Taken from the National Science Foundation
This past Wednesday, April 10, scientists from the program Event Horizon released the first actual images of a black hole, the celestial object, up until now, a mere hypothesis. In eight simultaneous press releases, the image of the black hole in galaxy M87, 55 million light-years away was revealed to the public. This achievement is spectacular for several reasons, and not just in the realm of science.
What is a black hole?
A black hole is an object in which matter is packed so densely, it falls in onto itself, forming a point of infinite density. What we “see” when we see black holes is actually just the outermost layer, the event horizon, where the program responsible for the image gets its name.
The event horizon is the “point-of-no-return” for anything and everything; once crossed, nothing, not even light, can escape its gravitational pull. This is why black holes get their characteristic black shell and circular shape.
Black holes were first hypothesized in the late 1700s, but at the time did not receive much attention until Albert Einstein rolled around. When, in 1915, the world recognized physicist published his theory of general relativity, a puzzling solution to the complex formulas it used was found (the theory released formulas describing how the universe worked in differential equations, some fancy math that tells you how things change. Solutions to these equations describe different scenarios).
Two men independently came across a solution in which matter collapsed in upon itself into a point of infinite density. If it seems hard to grasp, that’s because it is; in fact, it took 43 years after the papers initial release for a “golden age” of discoveries and hundreds of scientists to reach the point of understanding we are at currently.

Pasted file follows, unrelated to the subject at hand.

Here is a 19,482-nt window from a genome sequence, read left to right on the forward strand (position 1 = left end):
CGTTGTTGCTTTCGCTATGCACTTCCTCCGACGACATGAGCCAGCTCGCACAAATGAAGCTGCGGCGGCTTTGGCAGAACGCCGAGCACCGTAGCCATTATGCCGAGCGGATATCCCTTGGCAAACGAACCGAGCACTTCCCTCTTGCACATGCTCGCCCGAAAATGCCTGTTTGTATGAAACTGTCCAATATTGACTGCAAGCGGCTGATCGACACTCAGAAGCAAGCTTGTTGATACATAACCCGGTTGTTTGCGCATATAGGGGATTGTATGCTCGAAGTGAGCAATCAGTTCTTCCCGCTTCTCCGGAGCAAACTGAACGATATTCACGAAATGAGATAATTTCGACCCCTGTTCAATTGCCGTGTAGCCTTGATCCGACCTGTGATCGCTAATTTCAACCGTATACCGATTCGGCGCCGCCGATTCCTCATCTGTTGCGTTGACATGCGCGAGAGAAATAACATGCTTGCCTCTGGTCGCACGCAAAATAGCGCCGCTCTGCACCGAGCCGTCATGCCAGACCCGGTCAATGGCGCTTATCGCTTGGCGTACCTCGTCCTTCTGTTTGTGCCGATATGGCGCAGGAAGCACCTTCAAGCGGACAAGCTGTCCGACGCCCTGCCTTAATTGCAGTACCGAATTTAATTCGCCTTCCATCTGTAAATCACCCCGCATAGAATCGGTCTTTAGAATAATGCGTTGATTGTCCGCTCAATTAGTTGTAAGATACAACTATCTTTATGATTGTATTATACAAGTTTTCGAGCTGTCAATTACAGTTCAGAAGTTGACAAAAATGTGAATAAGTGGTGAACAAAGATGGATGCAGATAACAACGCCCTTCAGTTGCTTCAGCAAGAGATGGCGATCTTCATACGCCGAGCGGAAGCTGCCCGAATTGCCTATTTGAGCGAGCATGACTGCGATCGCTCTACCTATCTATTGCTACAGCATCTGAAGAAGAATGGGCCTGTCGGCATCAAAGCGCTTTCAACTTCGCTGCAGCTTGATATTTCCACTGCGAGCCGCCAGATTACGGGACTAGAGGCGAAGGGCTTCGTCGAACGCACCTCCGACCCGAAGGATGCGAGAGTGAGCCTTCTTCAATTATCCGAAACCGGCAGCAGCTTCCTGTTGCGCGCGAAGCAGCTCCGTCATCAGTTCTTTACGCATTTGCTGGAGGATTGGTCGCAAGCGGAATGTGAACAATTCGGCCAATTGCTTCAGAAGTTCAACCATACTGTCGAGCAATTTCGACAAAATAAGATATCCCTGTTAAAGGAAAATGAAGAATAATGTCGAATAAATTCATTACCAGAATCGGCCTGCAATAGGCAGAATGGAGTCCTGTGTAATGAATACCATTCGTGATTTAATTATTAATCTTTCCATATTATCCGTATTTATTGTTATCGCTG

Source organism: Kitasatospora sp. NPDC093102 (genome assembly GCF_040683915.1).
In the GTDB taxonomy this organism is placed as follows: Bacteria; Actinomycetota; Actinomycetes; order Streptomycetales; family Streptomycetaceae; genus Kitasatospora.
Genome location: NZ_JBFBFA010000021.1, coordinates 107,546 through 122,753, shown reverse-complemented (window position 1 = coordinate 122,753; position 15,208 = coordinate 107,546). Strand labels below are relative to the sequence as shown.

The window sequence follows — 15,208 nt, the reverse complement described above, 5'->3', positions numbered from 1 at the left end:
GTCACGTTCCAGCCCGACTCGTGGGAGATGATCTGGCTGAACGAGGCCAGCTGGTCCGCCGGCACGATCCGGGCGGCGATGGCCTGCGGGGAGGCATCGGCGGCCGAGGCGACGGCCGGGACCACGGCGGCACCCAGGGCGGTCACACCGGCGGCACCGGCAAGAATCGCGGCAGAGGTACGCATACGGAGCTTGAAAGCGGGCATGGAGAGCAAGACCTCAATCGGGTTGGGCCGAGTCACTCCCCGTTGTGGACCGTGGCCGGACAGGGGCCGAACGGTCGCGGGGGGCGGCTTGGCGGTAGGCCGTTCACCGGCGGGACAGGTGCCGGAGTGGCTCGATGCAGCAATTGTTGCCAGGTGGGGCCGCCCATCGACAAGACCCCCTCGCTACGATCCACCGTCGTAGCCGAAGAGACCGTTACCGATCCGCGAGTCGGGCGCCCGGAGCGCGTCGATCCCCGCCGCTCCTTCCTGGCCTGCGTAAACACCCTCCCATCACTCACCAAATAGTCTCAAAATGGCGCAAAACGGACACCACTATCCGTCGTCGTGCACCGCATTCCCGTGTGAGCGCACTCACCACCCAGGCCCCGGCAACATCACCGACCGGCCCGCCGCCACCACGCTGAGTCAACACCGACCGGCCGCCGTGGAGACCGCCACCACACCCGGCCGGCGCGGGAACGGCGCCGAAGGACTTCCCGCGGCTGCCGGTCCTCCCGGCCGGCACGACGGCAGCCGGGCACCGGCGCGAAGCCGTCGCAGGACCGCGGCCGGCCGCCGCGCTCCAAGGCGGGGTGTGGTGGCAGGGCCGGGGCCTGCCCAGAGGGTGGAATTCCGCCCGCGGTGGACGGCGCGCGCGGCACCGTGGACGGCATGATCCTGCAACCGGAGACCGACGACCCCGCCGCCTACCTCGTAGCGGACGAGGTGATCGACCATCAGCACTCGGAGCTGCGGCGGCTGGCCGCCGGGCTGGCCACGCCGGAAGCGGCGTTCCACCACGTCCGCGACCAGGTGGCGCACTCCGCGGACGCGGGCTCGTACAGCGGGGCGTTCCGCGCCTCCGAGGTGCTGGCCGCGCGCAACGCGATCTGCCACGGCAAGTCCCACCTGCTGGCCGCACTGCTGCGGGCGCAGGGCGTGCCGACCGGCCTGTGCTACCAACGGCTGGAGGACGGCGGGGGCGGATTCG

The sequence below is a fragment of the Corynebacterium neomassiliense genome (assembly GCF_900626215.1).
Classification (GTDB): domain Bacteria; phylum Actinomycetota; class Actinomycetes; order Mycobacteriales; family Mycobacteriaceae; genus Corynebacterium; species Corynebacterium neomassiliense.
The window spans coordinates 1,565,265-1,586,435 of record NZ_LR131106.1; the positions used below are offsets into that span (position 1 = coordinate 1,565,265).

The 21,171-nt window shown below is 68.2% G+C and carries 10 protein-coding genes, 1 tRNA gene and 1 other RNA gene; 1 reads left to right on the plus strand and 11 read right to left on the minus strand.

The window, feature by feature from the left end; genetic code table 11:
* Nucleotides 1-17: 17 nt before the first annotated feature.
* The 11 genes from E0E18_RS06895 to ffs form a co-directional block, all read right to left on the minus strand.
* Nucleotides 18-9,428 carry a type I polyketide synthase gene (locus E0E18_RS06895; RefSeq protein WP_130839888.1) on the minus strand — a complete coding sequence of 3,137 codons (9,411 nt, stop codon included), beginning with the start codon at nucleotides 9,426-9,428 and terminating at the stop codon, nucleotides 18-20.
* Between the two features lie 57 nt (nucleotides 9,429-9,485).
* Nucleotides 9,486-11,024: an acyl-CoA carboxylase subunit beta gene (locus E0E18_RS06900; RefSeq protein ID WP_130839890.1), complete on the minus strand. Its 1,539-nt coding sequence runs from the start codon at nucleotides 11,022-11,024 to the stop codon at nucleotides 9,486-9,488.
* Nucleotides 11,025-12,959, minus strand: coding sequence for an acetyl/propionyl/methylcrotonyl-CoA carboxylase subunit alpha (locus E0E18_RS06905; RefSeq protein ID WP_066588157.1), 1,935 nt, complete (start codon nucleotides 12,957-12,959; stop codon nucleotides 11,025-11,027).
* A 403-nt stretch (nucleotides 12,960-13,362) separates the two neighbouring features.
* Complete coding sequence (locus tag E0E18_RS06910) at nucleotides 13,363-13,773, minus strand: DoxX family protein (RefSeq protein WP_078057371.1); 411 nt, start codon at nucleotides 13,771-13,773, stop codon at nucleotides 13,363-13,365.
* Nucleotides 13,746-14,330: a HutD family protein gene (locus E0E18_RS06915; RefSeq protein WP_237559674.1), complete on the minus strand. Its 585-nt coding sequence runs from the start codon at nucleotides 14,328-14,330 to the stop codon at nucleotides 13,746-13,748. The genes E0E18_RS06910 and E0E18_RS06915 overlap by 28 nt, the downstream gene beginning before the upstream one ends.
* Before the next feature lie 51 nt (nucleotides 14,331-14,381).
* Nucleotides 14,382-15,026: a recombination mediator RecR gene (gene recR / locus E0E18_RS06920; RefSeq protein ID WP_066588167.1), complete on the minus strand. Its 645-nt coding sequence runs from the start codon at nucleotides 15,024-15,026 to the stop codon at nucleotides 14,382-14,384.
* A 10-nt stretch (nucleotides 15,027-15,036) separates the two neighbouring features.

These types of objects often appear in science fiction works, where their strange effects provide screenwriters the perfect out to a confusing plot point. Some of these features aren’t so far fetched; Interstellar, for example, used a supermassive black hole to explain the difference in time experienced via time dilation, which can actually happen.
Other funky things black holes may or may not be able to do include:
Spaghettify (this is a real science term that I highly recommend you look up)
Generate energy better than the sun
Tear apart stars
Quite possibly anything because we simply don’t know enough
Why this image matters?
While you may think this fuzzy image doesn’t mean a whole lot, I mean if you simply google “black hole” and go to images, a bunch of much more detailed images appears. What separates this image from the rest, is that this is the first real image; everything else is mere speculation on what black holes could look like, created by artists.
This image is also a testament to the incredible work done in the field of radio imaging. In order to achieve such a high-quality image (fuzzy doesn’t mean low quality), multiple satellites had to watch the same position in the sky on and off for 10 days, all at the exact same time, synced by atomic clocks which lose one second every 200 million years. This technological marvel would have astounded even the sharpest minds when the black hole theory was being developed.
Aside from the technical aspect of generating the data for this image, the work itself also speaks to great lengths. Event Horizon is one of many international and intercontinental organizations actively working for the purpose of furthering human knowledge. Programs like this tell how we can put aside what divides us, even oceans, to grow our own horizons. The information studies generated by these types of groups allows us to learn everything we can about this place we call home, whether it be our planet, galaxy or universe.